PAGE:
STAR WOMAN: WE ARE MADE FROM STARS AND TO THE STARS WE MUST RETURN by Lynn V. Andrews; illustrated by David Tamura (Warner: $16.95; 246 pp.). Southern Californian Lynn Andrews has once again journeyed to the Canadian wilderness, and the result is "Star Woman," the author's fourth in a series of books on Native American medicine women.
As in earlier works, Andrews seeks to ". . . reclaim (her) original female nature" through the shamanistic teachings of Agnes Whistling Elk and previously established characters. They are joined in "Star Woman" by Arion, a magical white stallion and Twin Dreamers, an ancient and ethereal female entity.
Together they direct their apprentice into the "heava" of the "dark side" of consciousness to conquer fear and "self-constructed limitation" and to discover that the essence of "power is peace within." Twin Dreamers agrees to share her metaphysical secrets and relentless paranormal adventure ensues.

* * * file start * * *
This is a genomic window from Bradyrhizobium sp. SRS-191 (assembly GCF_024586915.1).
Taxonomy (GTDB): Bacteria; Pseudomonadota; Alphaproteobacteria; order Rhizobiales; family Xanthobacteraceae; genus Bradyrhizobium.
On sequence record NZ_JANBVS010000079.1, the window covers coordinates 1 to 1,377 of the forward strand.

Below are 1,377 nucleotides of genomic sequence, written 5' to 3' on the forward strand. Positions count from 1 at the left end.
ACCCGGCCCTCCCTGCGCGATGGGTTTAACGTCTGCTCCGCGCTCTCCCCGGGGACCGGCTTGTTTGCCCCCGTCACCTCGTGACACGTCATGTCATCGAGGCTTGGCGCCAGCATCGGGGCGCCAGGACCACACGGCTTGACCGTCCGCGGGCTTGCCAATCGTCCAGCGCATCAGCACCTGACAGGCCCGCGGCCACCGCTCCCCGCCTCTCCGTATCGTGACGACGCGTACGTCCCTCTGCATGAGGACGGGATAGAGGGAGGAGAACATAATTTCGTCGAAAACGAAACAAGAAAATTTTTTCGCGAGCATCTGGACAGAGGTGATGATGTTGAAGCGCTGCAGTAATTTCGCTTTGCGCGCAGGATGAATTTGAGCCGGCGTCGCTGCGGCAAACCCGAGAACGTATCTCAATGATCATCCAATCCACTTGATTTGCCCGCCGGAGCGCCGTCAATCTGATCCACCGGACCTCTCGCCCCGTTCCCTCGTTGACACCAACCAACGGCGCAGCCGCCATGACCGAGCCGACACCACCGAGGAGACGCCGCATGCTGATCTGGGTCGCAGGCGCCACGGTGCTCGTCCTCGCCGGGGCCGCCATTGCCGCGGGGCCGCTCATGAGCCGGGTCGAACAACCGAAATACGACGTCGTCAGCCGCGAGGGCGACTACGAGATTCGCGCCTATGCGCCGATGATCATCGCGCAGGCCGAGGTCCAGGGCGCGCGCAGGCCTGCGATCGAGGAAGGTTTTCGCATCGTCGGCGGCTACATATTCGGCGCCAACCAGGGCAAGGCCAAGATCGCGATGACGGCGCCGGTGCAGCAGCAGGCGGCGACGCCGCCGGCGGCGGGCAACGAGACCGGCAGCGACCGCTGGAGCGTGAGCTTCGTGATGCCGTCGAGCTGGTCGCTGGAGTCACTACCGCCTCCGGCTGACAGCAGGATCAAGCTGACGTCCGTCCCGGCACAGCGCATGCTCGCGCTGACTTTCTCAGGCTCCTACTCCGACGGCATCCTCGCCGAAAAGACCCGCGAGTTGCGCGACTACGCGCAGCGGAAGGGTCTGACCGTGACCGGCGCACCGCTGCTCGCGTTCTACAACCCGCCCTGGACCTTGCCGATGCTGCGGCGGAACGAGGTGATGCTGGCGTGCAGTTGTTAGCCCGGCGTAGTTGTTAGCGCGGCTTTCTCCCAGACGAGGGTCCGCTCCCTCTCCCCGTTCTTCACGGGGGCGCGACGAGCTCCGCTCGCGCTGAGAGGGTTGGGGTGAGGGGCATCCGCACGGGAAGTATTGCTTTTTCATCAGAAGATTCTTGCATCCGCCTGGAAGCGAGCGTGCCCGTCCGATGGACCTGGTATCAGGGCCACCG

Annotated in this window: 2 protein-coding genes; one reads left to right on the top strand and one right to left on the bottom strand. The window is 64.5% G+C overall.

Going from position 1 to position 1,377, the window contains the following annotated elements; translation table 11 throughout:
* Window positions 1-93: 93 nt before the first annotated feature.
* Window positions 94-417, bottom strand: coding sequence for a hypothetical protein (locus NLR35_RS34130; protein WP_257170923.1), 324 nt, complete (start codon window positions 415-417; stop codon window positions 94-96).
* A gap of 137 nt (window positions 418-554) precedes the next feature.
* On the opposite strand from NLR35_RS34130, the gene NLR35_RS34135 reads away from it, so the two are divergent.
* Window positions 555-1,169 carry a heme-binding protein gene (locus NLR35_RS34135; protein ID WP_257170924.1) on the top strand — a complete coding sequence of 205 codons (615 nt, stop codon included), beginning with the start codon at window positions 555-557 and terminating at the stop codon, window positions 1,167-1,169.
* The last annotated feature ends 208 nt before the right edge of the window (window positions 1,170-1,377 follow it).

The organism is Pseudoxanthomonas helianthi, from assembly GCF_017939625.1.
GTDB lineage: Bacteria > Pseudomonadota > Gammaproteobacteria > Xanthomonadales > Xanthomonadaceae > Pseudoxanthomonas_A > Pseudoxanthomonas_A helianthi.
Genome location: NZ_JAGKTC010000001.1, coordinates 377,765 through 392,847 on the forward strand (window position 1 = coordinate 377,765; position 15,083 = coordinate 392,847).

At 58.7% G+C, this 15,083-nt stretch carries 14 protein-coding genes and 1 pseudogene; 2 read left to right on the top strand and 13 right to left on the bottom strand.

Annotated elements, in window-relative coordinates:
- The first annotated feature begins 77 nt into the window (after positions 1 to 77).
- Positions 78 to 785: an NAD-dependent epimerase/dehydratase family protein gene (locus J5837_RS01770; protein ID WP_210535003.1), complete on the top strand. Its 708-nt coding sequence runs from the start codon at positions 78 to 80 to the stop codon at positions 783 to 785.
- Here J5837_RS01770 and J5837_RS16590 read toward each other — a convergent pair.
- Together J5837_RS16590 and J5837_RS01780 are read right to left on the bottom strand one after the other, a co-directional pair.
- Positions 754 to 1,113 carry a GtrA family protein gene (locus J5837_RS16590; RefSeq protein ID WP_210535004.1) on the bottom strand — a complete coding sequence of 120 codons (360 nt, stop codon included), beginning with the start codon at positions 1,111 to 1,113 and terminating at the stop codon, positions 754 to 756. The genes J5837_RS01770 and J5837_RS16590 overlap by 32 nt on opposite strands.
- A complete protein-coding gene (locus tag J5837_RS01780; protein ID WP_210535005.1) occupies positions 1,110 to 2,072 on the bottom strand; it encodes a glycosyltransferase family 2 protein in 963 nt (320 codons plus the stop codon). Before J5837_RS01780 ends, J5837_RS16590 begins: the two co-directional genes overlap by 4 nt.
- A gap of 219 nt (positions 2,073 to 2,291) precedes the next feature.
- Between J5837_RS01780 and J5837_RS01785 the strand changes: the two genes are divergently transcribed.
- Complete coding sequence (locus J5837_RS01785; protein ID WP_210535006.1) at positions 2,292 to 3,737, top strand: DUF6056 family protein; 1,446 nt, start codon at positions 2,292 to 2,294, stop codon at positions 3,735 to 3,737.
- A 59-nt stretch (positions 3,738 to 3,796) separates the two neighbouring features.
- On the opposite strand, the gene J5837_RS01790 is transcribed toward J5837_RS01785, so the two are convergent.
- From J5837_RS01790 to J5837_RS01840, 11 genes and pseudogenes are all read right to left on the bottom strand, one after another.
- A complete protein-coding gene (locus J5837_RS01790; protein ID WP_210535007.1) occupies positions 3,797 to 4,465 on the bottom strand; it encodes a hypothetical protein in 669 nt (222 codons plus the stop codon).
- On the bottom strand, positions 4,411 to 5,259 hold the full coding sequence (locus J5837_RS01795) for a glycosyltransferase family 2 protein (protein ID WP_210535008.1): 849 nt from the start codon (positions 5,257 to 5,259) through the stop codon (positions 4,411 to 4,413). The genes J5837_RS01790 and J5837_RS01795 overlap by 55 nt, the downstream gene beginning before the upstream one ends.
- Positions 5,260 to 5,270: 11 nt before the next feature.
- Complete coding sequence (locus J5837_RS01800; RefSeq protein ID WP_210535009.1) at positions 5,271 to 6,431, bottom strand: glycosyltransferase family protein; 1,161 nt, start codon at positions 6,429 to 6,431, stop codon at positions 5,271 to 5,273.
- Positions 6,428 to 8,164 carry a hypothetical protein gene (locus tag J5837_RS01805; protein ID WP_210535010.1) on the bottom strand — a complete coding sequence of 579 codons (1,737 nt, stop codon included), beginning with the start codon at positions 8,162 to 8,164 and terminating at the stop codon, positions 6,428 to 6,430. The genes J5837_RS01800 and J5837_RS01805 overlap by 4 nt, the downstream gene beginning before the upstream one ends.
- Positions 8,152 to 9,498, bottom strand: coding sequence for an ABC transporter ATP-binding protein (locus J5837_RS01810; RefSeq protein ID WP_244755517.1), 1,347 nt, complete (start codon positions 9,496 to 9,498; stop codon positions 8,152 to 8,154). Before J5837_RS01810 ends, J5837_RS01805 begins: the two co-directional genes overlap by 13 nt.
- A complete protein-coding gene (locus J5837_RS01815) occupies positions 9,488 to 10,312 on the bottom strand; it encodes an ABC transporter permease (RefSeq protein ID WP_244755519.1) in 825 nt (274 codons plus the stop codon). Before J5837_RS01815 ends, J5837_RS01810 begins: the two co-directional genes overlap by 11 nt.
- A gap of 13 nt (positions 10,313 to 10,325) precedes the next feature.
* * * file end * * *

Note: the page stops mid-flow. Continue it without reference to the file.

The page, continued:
Finally, starlight caught by an ancient crystal ignites the "inner-spirit flame," and Andrews eludes the boundaries of physical form.
Although the author tends, occasionally, to bend the ancient teachings, perhaps to better accommodate contemporary attitudes, she continues to offer an adventurous firsthand account of tribal lore with one notable exception: the evil and completely predictable male sorcerer Red Dog. Hopefully, the "sisterhood" will triumph if only to rid him from the pages of a seemingly inevitable sequel.